Even better, many CRMs will let you A/B test your subject lines against each other. A/B testing may sound intimidating, but it’s something you probably do in your life regularly. The last time you build a product prototype you probably asked a friend if they liked design A or B. Then, you probably asked a few more friends. Eventually, you surveyed a large enough group of people that you realized people prefered design B. Well, A/B testing your headline works similarly. You’ll plug in two different headlines and MailChimp or another program will send it each to 10 percent of your email list. They’ll see which headline causes more people to open the message and then send that headline to the remaining 80 percent of your list. It’ ensures that you’re always making the best impression.
In almost all CRMs, you will be asked to declare a sender for every email you send. This is the “email@example.com” email address but it’s also one of the two fields that your customer will see when your email pops into their inbox. Rather than being clever, try and be clear. If you own a store, the from line should probably be the store name and not the owner. Similarly, if you’re a freelancer or small consultancy, people may be more likely to recognize your name and not a vague company name. Be clear. If you have multiple employees, you may also try sending from one of them. A fresh name can encourage someone to open your email who hasn’t opened in a while. Over time, you’ll find that one team member may garner a better open rate and you can use them for some of your most important messages.
As a small business owner, you’re wearing a lot of hats and it’s entirely likely that email marketing hasn’t been a top priority. Perhaps you’ve only been able to get to it late at night when all the customers and clients are gone or first thing in the morning. Try to put yourself in the minds of your customers and think about when they would want to receive and engage with your content. During their lunch hour? During the weekend? In the evenings? You’re competing for their attention with just about every other big brand out there, so you need to keep testing when you send out your emails until you find a sweet spot.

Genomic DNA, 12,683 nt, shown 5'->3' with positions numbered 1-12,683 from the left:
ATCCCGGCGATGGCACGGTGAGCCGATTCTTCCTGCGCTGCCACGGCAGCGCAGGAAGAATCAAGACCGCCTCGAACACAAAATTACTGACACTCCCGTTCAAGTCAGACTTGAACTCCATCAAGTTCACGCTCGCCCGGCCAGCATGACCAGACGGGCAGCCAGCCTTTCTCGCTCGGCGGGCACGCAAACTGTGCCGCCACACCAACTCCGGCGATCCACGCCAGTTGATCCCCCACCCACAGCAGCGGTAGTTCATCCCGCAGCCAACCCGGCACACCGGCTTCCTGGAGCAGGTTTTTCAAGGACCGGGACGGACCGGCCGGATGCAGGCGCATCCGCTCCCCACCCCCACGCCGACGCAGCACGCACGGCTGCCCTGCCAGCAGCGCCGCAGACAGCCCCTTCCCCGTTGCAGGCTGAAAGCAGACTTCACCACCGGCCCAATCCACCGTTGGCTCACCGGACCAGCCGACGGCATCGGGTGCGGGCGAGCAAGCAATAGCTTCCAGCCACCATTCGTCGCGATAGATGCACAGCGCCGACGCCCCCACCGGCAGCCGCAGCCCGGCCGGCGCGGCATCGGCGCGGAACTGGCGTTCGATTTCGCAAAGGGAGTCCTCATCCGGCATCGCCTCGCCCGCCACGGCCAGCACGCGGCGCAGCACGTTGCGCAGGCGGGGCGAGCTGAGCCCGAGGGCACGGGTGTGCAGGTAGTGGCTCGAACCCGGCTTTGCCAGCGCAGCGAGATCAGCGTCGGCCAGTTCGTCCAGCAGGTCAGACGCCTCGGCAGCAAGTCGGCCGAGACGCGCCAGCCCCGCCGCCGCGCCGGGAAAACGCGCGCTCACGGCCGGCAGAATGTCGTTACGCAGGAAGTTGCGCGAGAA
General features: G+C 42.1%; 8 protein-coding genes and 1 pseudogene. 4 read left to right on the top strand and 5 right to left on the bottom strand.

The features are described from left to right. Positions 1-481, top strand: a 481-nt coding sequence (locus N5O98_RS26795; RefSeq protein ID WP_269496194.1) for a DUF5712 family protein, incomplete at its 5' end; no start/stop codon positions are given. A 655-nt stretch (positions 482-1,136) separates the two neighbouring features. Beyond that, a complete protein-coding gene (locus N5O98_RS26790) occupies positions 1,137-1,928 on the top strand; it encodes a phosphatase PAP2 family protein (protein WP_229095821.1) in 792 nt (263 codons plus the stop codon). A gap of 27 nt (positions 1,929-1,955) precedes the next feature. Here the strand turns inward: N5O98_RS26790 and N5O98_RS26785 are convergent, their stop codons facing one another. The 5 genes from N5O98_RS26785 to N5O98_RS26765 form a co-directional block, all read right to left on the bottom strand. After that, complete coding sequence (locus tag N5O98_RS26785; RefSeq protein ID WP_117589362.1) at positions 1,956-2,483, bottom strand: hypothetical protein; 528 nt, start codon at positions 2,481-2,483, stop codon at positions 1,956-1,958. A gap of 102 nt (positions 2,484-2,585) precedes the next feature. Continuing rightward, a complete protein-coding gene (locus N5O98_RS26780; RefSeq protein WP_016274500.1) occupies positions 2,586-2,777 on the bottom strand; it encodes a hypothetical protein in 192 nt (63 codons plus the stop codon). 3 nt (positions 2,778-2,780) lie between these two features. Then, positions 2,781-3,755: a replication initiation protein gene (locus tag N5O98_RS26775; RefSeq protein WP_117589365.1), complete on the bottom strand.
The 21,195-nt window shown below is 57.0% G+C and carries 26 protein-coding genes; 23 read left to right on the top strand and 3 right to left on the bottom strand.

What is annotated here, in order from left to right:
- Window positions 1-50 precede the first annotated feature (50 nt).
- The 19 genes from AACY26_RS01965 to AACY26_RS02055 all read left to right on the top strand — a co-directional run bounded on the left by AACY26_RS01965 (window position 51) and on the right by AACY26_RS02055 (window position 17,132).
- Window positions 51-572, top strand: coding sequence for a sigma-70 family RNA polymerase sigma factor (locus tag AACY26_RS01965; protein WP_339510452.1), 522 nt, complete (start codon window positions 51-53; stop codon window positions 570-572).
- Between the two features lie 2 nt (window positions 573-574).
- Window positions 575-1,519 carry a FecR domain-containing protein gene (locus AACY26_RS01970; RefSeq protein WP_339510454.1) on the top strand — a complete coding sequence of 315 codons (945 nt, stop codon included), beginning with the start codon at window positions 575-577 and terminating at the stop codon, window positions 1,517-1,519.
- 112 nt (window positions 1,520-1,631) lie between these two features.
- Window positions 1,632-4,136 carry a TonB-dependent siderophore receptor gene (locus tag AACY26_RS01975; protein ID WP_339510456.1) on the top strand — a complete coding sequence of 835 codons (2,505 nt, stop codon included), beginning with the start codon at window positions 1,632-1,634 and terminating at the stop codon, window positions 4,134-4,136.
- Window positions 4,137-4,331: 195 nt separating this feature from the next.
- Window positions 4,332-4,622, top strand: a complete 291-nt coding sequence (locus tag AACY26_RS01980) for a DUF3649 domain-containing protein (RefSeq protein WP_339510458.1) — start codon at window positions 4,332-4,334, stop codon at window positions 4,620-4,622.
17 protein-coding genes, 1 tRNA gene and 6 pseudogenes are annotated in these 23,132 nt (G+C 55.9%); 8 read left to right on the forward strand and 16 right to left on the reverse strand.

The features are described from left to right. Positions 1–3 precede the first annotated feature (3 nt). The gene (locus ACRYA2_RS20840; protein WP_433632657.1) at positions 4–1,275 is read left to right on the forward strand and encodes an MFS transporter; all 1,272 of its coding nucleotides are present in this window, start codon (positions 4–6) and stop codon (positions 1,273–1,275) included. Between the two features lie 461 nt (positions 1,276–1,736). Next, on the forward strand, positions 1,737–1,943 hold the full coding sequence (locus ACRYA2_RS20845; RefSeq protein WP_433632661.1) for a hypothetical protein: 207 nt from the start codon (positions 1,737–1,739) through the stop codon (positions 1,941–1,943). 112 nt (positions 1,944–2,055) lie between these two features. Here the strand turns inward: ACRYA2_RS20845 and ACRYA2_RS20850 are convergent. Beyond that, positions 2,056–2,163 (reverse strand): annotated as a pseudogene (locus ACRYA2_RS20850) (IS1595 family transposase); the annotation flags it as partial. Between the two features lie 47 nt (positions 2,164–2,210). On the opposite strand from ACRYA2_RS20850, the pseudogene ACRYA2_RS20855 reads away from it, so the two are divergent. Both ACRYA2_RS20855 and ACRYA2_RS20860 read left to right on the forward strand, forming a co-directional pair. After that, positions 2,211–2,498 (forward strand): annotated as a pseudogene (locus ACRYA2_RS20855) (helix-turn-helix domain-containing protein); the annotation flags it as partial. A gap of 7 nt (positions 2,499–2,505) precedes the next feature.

How do I know if I have an email delivery issue?
A delivery issue most often appears when you see that you’ve consistently had an open rate say between 10 to 30 percent but all of a sudden your open rate is 2 to 3 percent. Anytime you’ve had a significantly lower open rate than what you typically see, it’s time to dig deeper. Perhaps the email that triggered the issue used language that got caught in a spam filter? Perhaps the sender was unrecognized? You’ve done something to get in trouble with an ISP and you need to get back in good graces with Gmail, Hotmail, Yahoo, Comcast or whomever else may be blocking you. But, that’s the good news, it’s not very often that multiple providers will be blocking you at the same time -- it’s probably just one that you need to work with and resolve your deliver issues.
What can I do next?
There are advanced techniques that you can do to improve your delivery rate with a certain ISP, but it requires quite a bit of segmentation and time. The best thing a small business owner can do is contact your email provider first (Constant Contact, HubSpot, etc.) They will likely have step-by-step instructions or proprietary tools that can help you resolve the issue.
Want to dig deeper into email marketing and email delivery? Sign up for the three-week, coach-led MainStreet Marketing course by BusinessBlocks. Sign up now to reserve your seat >